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Sri Lanka Navy - Eelam War IV

Had there been a realistic assessment of the LTTE and its global arms procurement network immediately after the withdrawal of the IPKF (Indian Peace Keeping Force) in March 1990, the government could have taken appropriate measures. Unfortunately, there had been no effort on the part of the establishment to identify the threat and take counter measures. Both the government and Navy top brass failed to tackle the LTTE procurement network. Their strategy had remained essentially the same over a long period of time. Deploy Fast Attack Craft (FACs) intercept arms smuggling trawlers on the northern and eastern waters.

It was only after 1980, when the LTTE problem become serious that a military dimension entered the equation. The SLN had to counter LTTE maritime terrorism and sea piracy operations affecting military movements, logistic operations, and commercial shipping. In the mid-1980s, the SLN began purchasing Israeli Dvora-class Fast Attack Craft (FAC) along with Shanghai-class fast gunboats and other coastal craft to meet its coastal defense and interdiction requirements. Since the formation of the Sea Tigers in 1984, they destroyed between a third and half of the Sri Lankan navy’s coastal fleet.

The Sea Tigers used swarm tactics combined with suicide boats to overwhelm and destroy SLN vessels. The first suicide attack by the Sea Tigers against a SLN vessel occurred in 1994.252 More significant, an October 2000 attack crippled a SLN-operated ferry used to transport troops to and from the Jaffna peninsula.

Sri Lanka saw fishermen and smugglers evolving into a group that reached the cutting edge of maritime terrorism, which created chaos and instability for nearly three decades. They chose to use the sea extensively during the conflict years, in order to sustain their protracted acts of terror. The threat at sea began by the use of small fiber glass boats carrying men with small arms and using speed to outrun naval craft, that were not geared to fight or give chase to “Go fast” boats. With the introduction of low draft, fast and maneuverable naval Fast Attack Craft the terrorists resorted to modifying and redesigning their own boats to carry anti aircraft weapons and a whole arsenal of modified weaponry on board. Speeds as fast as 50 knots have been recorded during confrontations.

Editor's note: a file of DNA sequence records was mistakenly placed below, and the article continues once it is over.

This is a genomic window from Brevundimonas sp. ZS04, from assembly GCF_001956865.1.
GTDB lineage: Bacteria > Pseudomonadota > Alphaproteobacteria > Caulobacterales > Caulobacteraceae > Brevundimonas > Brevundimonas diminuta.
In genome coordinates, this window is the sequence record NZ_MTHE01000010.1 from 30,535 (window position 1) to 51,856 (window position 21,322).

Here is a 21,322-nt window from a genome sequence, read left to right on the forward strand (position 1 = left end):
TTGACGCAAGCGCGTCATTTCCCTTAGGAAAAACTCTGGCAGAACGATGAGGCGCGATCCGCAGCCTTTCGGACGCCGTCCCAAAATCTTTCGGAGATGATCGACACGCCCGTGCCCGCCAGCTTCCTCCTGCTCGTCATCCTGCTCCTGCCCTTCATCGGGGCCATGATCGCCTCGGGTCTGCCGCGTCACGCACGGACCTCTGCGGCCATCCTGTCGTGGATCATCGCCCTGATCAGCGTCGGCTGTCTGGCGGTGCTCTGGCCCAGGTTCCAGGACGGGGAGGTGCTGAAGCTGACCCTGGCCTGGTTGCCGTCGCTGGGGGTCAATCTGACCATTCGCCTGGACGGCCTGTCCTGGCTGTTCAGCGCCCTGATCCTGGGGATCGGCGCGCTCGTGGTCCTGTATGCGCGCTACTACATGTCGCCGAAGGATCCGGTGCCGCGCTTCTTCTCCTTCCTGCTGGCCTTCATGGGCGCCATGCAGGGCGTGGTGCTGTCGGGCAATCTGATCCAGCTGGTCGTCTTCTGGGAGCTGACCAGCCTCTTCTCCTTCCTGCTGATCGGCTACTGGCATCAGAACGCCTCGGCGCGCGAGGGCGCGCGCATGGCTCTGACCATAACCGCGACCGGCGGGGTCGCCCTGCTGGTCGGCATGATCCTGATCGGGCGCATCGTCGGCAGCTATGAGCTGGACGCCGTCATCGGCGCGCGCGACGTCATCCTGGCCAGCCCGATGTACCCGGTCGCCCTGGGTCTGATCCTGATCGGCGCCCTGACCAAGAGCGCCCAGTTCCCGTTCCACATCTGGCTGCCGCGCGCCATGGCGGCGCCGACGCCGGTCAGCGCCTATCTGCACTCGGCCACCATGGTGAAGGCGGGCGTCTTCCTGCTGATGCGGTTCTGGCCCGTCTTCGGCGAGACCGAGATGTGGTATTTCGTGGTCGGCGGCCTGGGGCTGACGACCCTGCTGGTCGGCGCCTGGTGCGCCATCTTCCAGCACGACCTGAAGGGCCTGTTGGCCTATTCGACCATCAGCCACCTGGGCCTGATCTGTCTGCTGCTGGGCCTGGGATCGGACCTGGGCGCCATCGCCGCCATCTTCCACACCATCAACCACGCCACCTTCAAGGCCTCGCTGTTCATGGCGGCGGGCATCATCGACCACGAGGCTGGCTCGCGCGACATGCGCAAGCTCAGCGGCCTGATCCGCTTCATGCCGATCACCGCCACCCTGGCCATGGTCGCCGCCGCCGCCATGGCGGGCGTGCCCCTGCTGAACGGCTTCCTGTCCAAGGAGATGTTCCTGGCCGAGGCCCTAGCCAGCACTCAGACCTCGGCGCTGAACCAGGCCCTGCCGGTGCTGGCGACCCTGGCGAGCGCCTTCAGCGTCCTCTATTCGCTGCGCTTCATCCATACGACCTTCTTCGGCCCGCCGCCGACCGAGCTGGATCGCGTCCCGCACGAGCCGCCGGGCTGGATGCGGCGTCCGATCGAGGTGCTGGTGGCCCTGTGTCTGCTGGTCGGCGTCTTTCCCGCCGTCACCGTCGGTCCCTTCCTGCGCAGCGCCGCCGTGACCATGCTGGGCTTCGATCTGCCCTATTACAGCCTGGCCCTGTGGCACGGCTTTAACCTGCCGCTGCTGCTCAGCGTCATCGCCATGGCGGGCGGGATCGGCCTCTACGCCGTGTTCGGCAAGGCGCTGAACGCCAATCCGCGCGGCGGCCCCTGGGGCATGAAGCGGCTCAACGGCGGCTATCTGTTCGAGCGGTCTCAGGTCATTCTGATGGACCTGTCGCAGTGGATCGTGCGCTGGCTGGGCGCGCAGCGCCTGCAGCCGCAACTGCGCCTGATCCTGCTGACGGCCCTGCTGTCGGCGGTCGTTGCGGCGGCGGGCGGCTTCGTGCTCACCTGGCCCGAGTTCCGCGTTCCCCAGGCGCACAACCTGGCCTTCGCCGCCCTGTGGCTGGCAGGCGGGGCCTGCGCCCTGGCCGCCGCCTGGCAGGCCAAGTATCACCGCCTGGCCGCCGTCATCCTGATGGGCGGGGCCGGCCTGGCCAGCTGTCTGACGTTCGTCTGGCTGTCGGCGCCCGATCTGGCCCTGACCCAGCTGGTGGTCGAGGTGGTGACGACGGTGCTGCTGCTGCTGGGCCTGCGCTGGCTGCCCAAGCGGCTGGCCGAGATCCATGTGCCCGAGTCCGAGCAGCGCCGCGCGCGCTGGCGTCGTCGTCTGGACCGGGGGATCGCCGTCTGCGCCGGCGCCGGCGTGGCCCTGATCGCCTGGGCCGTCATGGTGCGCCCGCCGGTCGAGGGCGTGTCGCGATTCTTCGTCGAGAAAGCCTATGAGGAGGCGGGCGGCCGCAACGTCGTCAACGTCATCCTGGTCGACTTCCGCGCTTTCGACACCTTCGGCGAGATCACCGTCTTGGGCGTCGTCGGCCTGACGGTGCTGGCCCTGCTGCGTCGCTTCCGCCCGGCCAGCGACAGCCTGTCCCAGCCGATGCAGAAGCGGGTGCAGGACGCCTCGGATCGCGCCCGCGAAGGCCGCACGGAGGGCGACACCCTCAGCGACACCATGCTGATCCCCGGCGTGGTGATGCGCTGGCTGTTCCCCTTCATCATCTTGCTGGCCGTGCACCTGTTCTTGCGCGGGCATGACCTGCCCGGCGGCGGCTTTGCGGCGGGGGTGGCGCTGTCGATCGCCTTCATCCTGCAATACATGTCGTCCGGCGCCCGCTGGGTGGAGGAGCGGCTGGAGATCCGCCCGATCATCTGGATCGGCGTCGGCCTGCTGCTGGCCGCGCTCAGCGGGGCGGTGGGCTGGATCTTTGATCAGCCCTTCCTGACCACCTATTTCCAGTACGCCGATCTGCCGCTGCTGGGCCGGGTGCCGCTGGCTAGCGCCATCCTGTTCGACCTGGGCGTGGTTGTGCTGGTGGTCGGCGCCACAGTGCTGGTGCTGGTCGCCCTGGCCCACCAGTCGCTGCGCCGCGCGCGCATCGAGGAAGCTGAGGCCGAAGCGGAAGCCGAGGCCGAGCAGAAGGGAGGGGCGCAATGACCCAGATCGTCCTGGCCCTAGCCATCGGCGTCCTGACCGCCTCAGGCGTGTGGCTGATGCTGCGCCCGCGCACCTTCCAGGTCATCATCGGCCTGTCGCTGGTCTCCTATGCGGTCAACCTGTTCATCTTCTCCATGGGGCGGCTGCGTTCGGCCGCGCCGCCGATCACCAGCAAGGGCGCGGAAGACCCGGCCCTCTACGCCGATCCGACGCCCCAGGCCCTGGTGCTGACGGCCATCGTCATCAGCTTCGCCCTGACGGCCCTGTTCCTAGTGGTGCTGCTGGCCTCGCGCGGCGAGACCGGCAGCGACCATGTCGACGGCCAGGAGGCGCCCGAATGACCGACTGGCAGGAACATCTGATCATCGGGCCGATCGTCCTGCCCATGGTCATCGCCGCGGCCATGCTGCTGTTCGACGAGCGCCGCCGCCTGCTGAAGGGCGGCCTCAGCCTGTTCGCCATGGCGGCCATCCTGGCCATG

When Vice Admiral Wasantha Karanngoda took command of the Sri Lanka Navy in September 2005, he took a comprehensive approach to LTTE maritime operations. He mobilized his forces to track down and destroy the LTTE fleet. Operations began with an attempt to identify and destroy the LTTE fishing trawler fleet responsible for smuggling operations. Within a year, eleven LTTE trawlers had been destroyed. The SLN used land-based radars to detect small boat threats up to 100 nautical miles from shore. Ships and boats were dispatched to chase down the potential threats.

However, the operations took a significant toll on the SLN. The bulk of the Navy’s assets were on continuous patrol to detect and destroy the LTTE trawlers hiding among thousands of civilian fishing vessels, which resulted in worn down and demoralized crews, while having little impact on smuggling operations.

By mid-2006, Karanngoda changed tactics — rather than chase the small vessels, he decided to better utilize intelligence to target the LTTE cargo vessels, or “floating arms warehouses,” that supplied the small boats. In addition to cooperation with India, the United States also provided intelligence to the SLN on the location of the LTTE arms warehouses. The intelligence proved critical in locating the more remote LTTE vessels that were loitering more than a thousand nautical miles from Sri Lankan waters.

Under Karanngoda’s command, the SLN, with international support, hunted down and destroyed the remaining LTTE cargo ships. Between September 2006 and October 2007, the SLN succeeded in destroying eight large LTTE warehouse ships containing over 10,000 tons of war-related material using a flotilla of three offshore patrol vessels (OPV) supported by “old tankers, merchant vessels, and fishing trawlers.

To counter both maritime terrorism and sea piracy, Vice Admiral Karannagoda developed an innovative scheme he termed the “Small Boat Concept.” Advanced training was conducted with US Navy SEALS. They brought their RHIB boats out to train twice a year. They came with a whole lot of training operators and staff. The training lasted for about two months at a time. The boats were organized into six-boat units under one commander. One larger boat (17-meters) provided a command platform with the remaining made up of smaller boats. The 17-meter boat had the communication systems in order to facilitate command and control. These units were organized into Rapid Action Boat Squadrons (RABS) totaling 25 to 30 craft. The squadrons were then stationed in high-threat locations along the northern and eastern coast to enable them to rapidly respond to and interdict Sea Tiger units at sea. RABS personnel were hand-picked from the naval community who were willing to fight.